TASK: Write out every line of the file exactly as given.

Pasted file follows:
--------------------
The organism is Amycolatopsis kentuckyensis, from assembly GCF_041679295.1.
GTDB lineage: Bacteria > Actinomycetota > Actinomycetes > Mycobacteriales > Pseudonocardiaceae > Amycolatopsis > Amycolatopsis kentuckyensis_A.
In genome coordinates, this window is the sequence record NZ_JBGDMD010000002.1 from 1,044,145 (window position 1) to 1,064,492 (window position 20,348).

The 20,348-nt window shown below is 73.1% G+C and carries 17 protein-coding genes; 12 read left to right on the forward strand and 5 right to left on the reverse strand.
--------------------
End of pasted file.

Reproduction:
The organism is Amycolatopsis kentuckyensis, from assembly GCF_041679295.1.
GTDB lineage: Bacteria > Actinomycetota > Actinomycetes > Mycobacteriales > Pseudonocardiaceae > Amycolatopsis > Amycolatopsis kentuckyensis_A.
In genome coordinates, this window is the sequence record NZ_JBGDMD010000002.1 from 1,044,145 (window position 1) to 1,064,492 (window position 20,348).

The 20,348-nt window shown below is 73.1% G+C and carries 17 protein-coding genes; 12 read left to right on the forward strand and 5 right to left on the reverse strand.